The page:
Make-up: Gisho Okamoto
Music: Kuroudo Mori
Sound Recording: Hideo Nishizaki, Hiroyuki Hirai
English subtitles: Donald Richie, Tadashi Shishido

Nobutaka Asahara (Nobuo)
Takahiro Tamura (Shinpei)
Yumiko Fujita (Sadako)
Minoru Sakurai (Kiichi)
Makiko Shibata (Ginko)
Mariko Kaga (Kiichi’s mother)
Gannosuke Ashiya (horse-cart man)
Reiko Hatsune (tobacco-shop woman)
Keizo Kanie (policeman)
Yoshitaka Nishiyama (warehouse guard)
Taiji Tonoyama (man on festival boat)
Masako Yagi (Shinpei’s ex-wife)
Akira Matsuda
Jun Suzuki
Satoru Asao
Isamu Kojima
Takashi Minami
Remi Kitagawa
Mihoko Shimonishi
Yoko Koga
Naoki Nishikawa
Keiichi Murato
Akitsugu Moriyama
Ryu Hagakure
Shuichiro Nakano

Japan 1981
104 mins

JAPAN 2021
After Life (Wandafuru raifu)
Wed 1 Dec 18:10; Fri 10 Dec 20:40; Mon 13 Dec 20:40; Wed 29 Dec 14:20
In the Realm of the Senses (Ai no corrida)
Wed 1 Dec 20:50; Sat 11 Dec 20:45; Wed 22 Dec 18:20
Funeral Parade of Roses (Bara no sôretsu)
Thu 2 Dec 18:00 (+ pre-recorded intro by Professor Mitsuyo Wada-Marciano, Kyoto University); Tue 14 Dec 14:30; Mon 27 Dec 15:50
The Shifting Spaces of Modern Japanese Cinema
Thu 2 Dec 20:40
Woman of the Dunes (Suna no Onna)
Fri 3 Dec 18:00 (+ intro by Espen Bale, BFI National Archive); Sat 18 Dec 17:30
Tokyo Drifter (Tôkyô nagaremono)
Fri 3 Dec 20:50; Thu 23 Dec 18:30
Black Rain (Kuroi ame)
Sat 4 Dec 17:50; Tue 28 Dec 18:15
Straits of Hunger (aka A Fugitive from the Past) (Kiga kaikyô)
Sun 5 Dec 16:30; Sat 18 Dec 14:30
Woman of the Lake (Onna no mizûmi)
Mon 6 Dec 18:00; Wed 15 Dec 20:50
Silence Has No Wings (Tobenai chinmoku)
Mon 6 Dec 20:55; Wed 15 Dec 18:00
The Long Darkness (Shinobugawa)
Wed 8 Dec 20:40; Sun 19 Dec 12:40
Pale Flower (Kawaita hana)
Thu 9 Dec 18:00; Sun 19 Dec 18:20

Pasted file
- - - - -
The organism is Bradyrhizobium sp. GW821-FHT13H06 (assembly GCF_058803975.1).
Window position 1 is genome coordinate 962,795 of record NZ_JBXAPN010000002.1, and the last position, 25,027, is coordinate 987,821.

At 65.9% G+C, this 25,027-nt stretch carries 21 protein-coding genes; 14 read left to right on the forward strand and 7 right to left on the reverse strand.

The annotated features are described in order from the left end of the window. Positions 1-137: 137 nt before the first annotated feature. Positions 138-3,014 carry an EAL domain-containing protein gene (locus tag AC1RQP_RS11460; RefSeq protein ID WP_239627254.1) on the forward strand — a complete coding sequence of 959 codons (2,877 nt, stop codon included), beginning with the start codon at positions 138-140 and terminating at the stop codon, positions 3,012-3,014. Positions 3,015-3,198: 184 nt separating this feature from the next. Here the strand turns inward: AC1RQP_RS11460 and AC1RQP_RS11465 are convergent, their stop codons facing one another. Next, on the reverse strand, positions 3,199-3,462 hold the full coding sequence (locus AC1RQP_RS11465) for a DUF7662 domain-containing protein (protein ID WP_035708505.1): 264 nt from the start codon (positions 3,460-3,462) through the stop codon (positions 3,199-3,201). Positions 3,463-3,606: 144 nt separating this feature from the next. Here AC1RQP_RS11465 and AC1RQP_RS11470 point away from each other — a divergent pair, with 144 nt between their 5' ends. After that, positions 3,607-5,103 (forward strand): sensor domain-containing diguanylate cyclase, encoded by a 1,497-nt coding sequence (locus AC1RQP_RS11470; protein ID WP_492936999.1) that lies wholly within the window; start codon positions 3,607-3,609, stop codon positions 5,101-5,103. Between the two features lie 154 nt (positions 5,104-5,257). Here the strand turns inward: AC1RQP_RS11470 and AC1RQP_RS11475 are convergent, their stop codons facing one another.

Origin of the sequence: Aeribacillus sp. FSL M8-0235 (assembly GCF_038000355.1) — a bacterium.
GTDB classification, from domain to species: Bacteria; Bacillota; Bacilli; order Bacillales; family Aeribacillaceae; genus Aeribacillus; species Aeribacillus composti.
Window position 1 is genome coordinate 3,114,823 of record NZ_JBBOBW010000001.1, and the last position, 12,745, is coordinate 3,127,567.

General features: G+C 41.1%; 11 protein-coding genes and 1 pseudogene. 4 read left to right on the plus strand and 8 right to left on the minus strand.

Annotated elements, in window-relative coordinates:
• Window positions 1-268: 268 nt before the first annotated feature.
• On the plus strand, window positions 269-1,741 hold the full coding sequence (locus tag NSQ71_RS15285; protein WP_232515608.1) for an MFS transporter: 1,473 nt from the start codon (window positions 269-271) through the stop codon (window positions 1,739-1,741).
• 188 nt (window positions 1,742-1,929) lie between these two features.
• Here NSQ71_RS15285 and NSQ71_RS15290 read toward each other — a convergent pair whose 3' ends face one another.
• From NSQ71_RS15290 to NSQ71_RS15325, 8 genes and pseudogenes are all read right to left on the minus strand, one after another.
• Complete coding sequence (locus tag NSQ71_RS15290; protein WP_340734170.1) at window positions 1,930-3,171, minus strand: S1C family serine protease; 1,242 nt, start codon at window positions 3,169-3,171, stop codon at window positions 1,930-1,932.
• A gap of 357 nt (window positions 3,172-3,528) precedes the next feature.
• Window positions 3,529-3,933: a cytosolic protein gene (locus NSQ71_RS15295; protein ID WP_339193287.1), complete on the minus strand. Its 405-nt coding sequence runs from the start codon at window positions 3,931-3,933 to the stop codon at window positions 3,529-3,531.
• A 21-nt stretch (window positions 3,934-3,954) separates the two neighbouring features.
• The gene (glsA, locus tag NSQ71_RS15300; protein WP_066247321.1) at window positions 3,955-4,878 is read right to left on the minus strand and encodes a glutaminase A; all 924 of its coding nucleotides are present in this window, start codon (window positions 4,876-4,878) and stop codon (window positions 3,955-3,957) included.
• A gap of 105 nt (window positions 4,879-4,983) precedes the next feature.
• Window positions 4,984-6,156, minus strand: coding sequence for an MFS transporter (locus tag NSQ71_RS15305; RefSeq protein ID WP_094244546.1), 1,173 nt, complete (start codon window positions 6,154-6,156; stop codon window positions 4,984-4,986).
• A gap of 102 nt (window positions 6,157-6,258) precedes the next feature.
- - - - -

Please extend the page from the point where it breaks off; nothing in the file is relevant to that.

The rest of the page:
Death By Hanging (Kôshikei)
Fri 10 Dec 17:50; Fri 17 Dec 18:00
Muddy River (Doro no kawa)
Sun 12 Dec 11:50 (+ intro by season co-programmer Alexander Jacoby); Thu 23 Dec 20:40
The Demon (Kichiku)
Sun 12 Dec 14:50 (+ intro by season co-programmer Alexander Jacoby); Sun 19 Dec 16:00
The Man Who Stole the Sun (Taiyô wo nusunda otoko)
Sun 12 Dec 18:00; Thu 16 Dec 20:10
Mon 13 Dec 18:00 (+ intro by Catherine Wheatley, King’s College London); Fri 17 Dec 20:45; Tue 28 Dec 15:10
Philosophical Screens: Tampopo
Mon 13 Dec 20:15 Blue Room
The Emperor’s Naked Army Marches On (Yuki Yukite, Shingun)
Sat 18 Dec 11:40; Mon 27 Dec 18:20
Moving (Ohikkoshi)
Sat 18 Dec 20:35; Wed 29 Dec 20:30
Fire Festival (Himatsuri)
Mon 20 Dec 17:50; Mon 27 Dec 13:20
Suzaku (Moe No Suzaku)
Tue 21 Dec 17:45; Thu 30 Dec 21:00
Shall We Dance? (Shall we dansu?)
Tue 21 Dec 20:30; Thu 30 Dec 17:40
Love Letter
Wed 22 Dec 20:50; Tue 28 Dec 12:10

Supported by

In partnership wtih

With special thanks to

With the kind support of:
Janus Films/The Criterion Collection, Kadokawa Corporation, Kawakita Memorial Film Institute, Kokusai Hoei Co. Ltd, Nikkatsu Corporation, Toei Co. Ltd

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Programme notes and credits compiled by the BFI Documentation Unit